I trained with KPMG in their tax program, initially in Glasgow, but transferred to London after 6 months. I had taken part in one of their graduate training programs between my second and third year at university and felt I was a good fit with their culture. I also liked the structure of their training scheme.

Further training:

I am a Chartered Accountant, registered with ICAS, and took some specialist tax exams. I was fortunate that, at the time, KPMG offered block release from my day 'job' to allow intensive study periods. In my first and second years I had six months off at a time to study and sit my exams and in my third year I had twelve weeks to prepare and sit my finals.

how I got here:

I am currently Finance Director at a SME digital marketing agency and worked through a series of commercial finance roles along the way. The roles that have helped me the most were commercial FP&A roles where I got to understand the impact of decisions on the company and the plan for the future. I was involved in an M&A deal a few years ago which gave me the experience to move to Director Level.

where I see myself going:

I expect to continue to look after the finances but by working in a smaller business, it gives me the ability to work across teams to challenge efficiencies, look at sales generation and generally help create a profitable and growing business.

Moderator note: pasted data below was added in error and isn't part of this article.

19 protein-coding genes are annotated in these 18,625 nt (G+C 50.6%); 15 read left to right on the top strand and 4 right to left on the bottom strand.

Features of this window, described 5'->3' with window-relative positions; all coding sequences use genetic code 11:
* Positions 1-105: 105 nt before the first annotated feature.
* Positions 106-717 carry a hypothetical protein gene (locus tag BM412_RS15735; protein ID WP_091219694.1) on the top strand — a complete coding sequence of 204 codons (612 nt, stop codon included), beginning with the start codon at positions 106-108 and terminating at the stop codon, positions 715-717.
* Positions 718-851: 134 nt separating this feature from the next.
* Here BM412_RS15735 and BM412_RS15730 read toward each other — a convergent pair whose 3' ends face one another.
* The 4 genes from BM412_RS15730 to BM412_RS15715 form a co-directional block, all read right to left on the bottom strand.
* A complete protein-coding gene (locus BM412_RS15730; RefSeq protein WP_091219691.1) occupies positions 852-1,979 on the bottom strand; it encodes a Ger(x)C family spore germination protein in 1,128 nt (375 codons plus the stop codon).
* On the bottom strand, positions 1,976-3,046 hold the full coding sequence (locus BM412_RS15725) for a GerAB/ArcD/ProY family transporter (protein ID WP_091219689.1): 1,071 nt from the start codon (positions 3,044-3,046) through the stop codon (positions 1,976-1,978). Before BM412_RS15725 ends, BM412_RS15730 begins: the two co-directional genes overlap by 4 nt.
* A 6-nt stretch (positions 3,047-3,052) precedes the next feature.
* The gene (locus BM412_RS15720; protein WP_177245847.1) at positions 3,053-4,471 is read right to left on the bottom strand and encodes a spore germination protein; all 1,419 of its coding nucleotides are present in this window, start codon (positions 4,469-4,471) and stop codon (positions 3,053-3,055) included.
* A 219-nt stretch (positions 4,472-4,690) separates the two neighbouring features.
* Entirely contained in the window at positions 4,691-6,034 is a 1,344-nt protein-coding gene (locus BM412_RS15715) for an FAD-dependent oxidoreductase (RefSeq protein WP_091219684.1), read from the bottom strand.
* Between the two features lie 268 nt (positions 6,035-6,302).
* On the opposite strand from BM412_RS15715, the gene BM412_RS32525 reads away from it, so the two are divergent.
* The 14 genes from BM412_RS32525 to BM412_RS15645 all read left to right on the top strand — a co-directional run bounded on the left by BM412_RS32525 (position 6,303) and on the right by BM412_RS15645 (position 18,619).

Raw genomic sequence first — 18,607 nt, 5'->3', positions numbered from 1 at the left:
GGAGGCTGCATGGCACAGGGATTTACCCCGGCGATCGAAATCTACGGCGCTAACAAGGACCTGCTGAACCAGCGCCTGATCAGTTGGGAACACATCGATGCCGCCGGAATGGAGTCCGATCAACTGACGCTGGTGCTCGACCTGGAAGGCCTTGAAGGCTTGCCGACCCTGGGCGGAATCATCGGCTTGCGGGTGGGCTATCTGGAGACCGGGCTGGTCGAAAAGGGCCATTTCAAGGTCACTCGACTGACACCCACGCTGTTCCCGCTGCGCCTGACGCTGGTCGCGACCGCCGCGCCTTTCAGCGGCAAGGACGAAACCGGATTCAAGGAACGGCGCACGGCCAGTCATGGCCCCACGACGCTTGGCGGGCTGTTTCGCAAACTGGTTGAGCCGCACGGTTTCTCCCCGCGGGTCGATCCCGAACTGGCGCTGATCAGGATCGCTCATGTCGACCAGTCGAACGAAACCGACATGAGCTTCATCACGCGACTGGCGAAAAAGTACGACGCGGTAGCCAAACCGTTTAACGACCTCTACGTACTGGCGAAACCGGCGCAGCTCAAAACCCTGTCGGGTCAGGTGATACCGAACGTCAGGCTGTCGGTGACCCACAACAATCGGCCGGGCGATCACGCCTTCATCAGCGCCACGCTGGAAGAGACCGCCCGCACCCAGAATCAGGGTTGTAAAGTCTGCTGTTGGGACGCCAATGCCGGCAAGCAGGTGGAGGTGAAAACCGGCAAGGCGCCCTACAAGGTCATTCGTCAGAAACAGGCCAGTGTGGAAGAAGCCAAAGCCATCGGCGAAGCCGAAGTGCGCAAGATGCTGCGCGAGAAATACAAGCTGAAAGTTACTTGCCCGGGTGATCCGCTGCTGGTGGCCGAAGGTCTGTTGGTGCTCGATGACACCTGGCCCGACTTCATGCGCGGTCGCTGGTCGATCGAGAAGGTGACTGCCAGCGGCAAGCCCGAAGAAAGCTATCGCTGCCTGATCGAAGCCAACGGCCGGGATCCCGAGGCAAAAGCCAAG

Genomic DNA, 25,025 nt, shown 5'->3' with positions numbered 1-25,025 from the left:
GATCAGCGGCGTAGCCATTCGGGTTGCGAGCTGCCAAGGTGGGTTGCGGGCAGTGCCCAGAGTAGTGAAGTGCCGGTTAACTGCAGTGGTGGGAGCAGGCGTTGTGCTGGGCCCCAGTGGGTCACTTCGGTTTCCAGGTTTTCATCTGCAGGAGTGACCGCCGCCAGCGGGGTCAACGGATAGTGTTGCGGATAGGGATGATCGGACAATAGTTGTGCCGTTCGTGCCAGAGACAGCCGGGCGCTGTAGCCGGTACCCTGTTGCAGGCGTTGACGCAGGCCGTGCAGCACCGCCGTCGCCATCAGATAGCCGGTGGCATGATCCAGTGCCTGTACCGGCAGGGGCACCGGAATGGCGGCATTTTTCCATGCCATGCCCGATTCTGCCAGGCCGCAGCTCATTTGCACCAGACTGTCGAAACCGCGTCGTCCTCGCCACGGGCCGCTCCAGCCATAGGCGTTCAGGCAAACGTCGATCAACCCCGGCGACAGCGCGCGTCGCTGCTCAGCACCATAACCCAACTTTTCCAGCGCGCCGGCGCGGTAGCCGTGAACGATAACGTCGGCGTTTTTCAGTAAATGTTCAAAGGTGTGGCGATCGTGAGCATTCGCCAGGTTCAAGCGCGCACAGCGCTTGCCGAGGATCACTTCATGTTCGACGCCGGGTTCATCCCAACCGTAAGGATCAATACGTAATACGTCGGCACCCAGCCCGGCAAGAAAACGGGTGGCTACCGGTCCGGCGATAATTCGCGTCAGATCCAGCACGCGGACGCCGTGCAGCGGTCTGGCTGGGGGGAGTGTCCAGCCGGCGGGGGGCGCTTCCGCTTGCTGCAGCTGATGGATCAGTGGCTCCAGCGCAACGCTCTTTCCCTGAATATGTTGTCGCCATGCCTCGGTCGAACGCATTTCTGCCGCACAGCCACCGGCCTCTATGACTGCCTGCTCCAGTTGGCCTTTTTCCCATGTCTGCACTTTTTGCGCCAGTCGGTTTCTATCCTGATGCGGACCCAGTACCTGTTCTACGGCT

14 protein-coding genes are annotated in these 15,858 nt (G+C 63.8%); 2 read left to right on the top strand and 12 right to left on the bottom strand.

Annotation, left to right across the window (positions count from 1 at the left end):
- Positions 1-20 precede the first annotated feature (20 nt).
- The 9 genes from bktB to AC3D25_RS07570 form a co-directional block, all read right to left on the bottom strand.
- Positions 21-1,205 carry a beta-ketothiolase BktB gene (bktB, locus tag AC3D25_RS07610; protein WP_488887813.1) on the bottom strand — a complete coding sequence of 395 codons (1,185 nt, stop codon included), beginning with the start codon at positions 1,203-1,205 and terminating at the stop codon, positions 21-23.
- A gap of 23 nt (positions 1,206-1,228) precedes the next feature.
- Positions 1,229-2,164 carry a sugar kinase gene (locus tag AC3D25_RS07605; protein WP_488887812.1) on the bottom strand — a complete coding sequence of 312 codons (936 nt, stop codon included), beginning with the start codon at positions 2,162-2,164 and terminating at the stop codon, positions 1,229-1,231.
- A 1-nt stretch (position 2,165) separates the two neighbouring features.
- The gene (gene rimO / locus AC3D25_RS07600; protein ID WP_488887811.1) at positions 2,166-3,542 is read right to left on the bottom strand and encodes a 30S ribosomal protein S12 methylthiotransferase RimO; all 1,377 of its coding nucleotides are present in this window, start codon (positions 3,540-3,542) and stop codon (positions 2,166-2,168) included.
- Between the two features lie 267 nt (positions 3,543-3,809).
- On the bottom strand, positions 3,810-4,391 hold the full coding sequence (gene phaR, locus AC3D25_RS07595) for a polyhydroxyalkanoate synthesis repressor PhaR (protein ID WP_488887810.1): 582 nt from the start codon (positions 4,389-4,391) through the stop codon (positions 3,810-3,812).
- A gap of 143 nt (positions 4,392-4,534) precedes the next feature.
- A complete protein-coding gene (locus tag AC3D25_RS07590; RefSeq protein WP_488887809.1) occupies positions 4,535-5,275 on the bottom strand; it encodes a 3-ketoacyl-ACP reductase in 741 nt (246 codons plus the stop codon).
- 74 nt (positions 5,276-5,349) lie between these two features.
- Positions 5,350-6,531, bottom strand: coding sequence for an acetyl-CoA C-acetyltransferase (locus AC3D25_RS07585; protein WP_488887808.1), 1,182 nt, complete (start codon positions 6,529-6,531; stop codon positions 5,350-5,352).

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Internal Auditor

An internal auditor is an accountant who works within a business or organisation monitoring its accounting practices. The job is vital in ensuring the financial health of a company and good auditors are highly valued.

As an internal auditor your role will involve independently evaluating how risks are being managed, how well a business is being governed and how efficient its internal accountancy processes are.

 

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Common career paths in internal auditing

Training varies depending on your employer but many auditors start working for a firm in their accounts department before specialising as an internal auditor. Others will work for chartered accountancy practices and have experience as an external auditor before switching to internal auditing. As a newly qualified accountant you will normally start as a junior auditor, progressing to a senior auditor and then to managing an auditing team. Some auditors may progress even further to senior management or directorial roles.